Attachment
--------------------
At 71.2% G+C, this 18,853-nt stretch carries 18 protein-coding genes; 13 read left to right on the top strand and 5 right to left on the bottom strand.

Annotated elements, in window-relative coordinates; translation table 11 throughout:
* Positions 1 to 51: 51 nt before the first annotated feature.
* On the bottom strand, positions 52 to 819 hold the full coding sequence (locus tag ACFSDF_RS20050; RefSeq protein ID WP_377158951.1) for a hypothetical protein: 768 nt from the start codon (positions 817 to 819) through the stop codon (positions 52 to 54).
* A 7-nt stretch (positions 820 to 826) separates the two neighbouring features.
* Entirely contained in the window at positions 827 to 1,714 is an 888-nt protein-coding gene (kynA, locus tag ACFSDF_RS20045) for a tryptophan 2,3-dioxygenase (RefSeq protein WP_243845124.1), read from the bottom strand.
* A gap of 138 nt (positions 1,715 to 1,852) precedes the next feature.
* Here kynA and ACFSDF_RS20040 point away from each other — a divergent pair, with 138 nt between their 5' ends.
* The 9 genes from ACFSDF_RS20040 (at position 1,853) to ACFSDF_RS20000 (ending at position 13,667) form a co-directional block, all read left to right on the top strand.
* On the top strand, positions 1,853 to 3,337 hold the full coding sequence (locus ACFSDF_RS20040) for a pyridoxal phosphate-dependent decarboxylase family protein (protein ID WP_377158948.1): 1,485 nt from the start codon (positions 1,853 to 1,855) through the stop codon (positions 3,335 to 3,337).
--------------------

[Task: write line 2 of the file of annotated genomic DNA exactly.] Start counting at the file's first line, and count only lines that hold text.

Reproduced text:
Annotated elements, in window-relative coordinates; translation table 11 throughout: